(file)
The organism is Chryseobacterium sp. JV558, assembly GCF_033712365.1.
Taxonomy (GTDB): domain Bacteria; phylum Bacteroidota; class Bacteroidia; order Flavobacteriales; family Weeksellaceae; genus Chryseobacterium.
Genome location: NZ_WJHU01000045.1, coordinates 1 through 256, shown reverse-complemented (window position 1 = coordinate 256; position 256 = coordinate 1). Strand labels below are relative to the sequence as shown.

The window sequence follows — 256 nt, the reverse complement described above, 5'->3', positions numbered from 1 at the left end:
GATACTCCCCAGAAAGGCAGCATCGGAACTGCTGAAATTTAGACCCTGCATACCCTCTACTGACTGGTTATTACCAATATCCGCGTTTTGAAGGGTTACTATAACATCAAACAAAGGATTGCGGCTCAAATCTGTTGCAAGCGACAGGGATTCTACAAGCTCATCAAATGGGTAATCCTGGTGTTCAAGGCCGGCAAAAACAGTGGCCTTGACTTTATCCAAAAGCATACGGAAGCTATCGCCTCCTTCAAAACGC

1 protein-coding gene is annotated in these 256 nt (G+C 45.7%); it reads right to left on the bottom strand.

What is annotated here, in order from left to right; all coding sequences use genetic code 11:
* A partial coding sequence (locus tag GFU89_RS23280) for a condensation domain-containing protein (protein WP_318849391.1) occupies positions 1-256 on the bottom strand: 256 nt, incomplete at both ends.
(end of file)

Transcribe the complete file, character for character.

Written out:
The organism is Chryseobacterium sp. JV558, assembly GCF_033712365.1.
Taxonomy (GTDB): domain Bacteria; phylum Bacteroidota; class Bacteroidia; order Flavobacteriales; family Weeksellaceae; genus Chryseobacterium.
Genome location: NZ_WJHU01000045.1, coordinates 1 through 256, shown reverse-complemented (window position 1 = coordinate 256; position 256 = coordinate 1). Strand labels below are relative to the sequence as shown.

The window sequence follows — 256 nt, the reverse complement described above, 5'->3', positions numbered from 1 at the left end:
GATACTCCCCAGAAAGGCAGCATCGGAACTGCTGAAATTTAGACCCTGCATACCCTCTACTGACTGGTTATTACCAATATCCGCGTTTTGAAGGGTTACTATAACATCAAACAAAGGATTGCGGCTCAAATCTGTTGCAAGCGACAGGGATTCTACAAGCTCATCAAATGGGTAATCCTGGTGTTCAAGGCCGGCAAAAACAGTGGCCTTGACTTTATCCAAAAGCATACGGAAGCTATCGCCTCCTTCAAAACGC

1 protein-coding gene is annotated in these 256 nt (G+C 45.7%); it reads right to left on the bottom strand.

What is annotated here, in order from left to right; all coding sequences use genetic code 11:
* A partial coding sequence (locus tag GFU89_RS23280) for a condensation domain-containing protein (protein WP_318849391.1) occupies positions 1-256 on the bottom strand: 256 nt, incomplete at both ends.